Dr. Elizabeth Smith earned her PhD at the University of Oklahoma in 2018. Now a scientist an NOAA’s NSSL, she is focused on boundary layer research and observations.
Together, the institutions that comprise the National Weather Center (NWC) community have been historically recognized as prominent leaders in severe weather research, radar meteorology, and mesoscale to storm scale prediction among other topics. As the scientific landscape evolves, so does the focus and strength of research institutions like these. When it was brought together, the National Weather Center became a model for how research can lead to societal impacts. Today a new call is out to improve our understanding of the atmospheric boundary layer to serve the growing and changing needs of modern society. Following the model of success in the realms of severe storms and radar meteorology, the NWC community is poised to become a global leader in boundary-layer meteorology.
There are several open research questions under the umbrella of boundary-layer research relevant to the NWC community. Improved understanding of boundary-layer processes can impact numerical Earth system modeling from direct numerical simulations to coarse global models. Boundary-layer science can enhance prediction on sub-hourly timescales to climate timescales. There are important questions about surface-atmosphere interactions (e.g., land-atmosphere, sea-atmosphere, ice-atmosphere) critical to understanding the impacts of a changing climate. Accurate boundary-layer representation is necessary to make seasonal-to-subseasonal prediction a reality. As observational and numerical capabilities improve, it is becoming clear that more complete understanding of the role of boundary layer processes is necessary to advance storm dynamics and morphology. Just this limited sampling of boundary-layer-related research topics shows that every institution in the NWC community has a vested interest in the advancement of boundary-layer science.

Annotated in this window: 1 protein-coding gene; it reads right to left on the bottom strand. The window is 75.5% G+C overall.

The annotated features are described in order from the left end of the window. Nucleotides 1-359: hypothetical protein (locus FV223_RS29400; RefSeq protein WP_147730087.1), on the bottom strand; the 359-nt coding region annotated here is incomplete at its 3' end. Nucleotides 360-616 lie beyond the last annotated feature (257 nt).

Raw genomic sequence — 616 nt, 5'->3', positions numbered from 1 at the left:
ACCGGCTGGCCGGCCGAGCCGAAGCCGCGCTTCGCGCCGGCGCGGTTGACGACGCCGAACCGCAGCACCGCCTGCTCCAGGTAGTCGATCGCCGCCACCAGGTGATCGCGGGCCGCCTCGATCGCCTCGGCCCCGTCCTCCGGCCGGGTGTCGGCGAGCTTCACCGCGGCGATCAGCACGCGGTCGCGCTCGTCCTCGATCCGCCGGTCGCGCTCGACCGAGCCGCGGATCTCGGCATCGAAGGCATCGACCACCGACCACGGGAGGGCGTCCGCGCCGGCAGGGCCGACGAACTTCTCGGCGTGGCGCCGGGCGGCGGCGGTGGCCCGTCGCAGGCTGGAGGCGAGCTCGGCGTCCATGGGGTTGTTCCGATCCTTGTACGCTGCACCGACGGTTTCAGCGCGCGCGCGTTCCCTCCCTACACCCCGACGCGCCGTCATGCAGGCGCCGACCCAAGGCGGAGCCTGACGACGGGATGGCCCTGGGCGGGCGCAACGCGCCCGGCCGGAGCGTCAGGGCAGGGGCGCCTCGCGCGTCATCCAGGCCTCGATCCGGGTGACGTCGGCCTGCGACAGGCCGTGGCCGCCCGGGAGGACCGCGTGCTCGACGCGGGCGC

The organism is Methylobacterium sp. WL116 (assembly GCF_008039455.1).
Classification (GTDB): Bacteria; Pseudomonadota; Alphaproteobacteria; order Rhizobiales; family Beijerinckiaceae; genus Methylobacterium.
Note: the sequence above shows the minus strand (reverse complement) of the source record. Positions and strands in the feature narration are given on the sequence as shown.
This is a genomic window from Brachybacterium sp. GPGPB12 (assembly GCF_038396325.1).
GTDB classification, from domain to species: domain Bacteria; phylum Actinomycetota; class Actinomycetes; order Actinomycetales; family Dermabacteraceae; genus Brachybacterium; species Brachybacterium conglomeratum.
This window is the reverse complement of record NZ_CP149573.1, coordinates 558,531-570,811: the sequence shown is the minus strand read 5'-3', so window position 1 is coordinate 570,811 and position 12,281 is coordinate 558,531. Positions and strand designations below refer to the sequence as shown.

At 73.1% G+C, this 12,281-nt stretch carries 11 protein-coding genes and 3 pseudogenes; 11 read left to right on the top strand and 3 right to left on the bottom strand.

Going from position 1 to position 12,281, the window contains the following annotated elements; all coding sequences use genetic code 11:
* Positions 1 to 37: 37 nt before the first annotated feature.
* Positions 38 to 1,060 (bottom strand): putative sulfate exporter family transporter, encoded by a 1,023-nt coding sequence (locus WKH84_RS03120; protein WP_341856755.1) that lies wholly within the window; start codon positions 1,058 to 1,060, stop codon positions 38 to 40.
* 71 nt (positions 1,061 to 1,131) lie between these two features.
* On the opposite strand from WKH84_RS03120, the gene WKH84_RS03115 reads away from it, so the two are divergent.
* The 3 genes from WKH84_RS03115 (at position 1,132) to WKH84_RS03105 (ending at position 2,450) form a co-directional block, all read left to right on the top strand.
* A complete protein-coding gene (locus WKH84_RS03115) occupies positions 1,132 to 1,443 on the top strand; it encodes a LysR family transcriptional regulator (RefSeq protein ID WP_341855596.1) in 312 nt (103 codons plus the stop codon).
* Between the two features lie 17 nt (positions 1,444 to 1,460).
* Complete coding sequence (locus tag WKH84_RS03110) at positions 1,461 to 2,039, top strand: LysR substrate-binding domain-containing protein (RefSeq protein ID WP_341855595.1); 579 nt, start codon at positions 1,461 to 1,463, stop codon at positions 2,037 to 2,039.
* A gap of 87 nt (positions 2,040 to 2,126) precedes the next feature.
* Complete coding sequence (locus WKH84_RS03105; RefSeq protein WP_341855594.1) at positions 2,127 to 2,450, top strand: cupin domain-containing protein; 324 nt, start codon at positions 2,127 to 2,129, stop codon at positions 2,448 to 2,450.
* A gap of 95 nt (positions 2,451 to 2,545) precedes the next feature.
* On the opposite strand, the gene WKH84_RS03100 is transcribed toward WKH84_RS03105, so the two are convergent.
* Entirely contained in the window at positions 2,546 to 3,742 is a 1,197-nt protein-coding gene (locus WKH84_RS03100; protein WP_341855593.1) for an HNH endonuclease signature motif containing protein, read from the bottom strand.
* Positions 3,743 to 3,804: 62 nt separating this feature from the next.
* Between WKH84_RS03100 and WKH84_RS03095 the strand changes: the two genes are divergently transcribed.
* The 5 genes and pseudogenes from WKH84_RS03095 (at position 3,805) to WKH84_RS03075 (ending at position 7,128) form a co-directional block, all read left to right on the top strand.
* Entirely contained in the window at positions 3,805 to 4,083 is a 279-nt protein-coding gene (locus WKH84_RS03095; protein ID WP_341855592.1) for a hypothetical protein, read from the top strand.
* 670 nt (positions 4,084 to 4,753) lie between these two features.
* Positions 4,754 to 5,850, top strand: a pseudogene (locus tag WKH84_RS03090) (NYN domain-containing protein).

This report reflects on the NWC community’s strengths and weaknesses and identifies several science goals relevant to core partners, which will lead a new focus on boundary layer science. Some potential actions are also outlined for consideration. We are actively seeking feedback from the NWC community about the basic notions, science goals, and action items outlined herein. To be successful, this initiative requires lateral support and investment across NWC partners. Together, we can find a path to become collaborative leaders of boundary-layer research in the global atmospheric science community.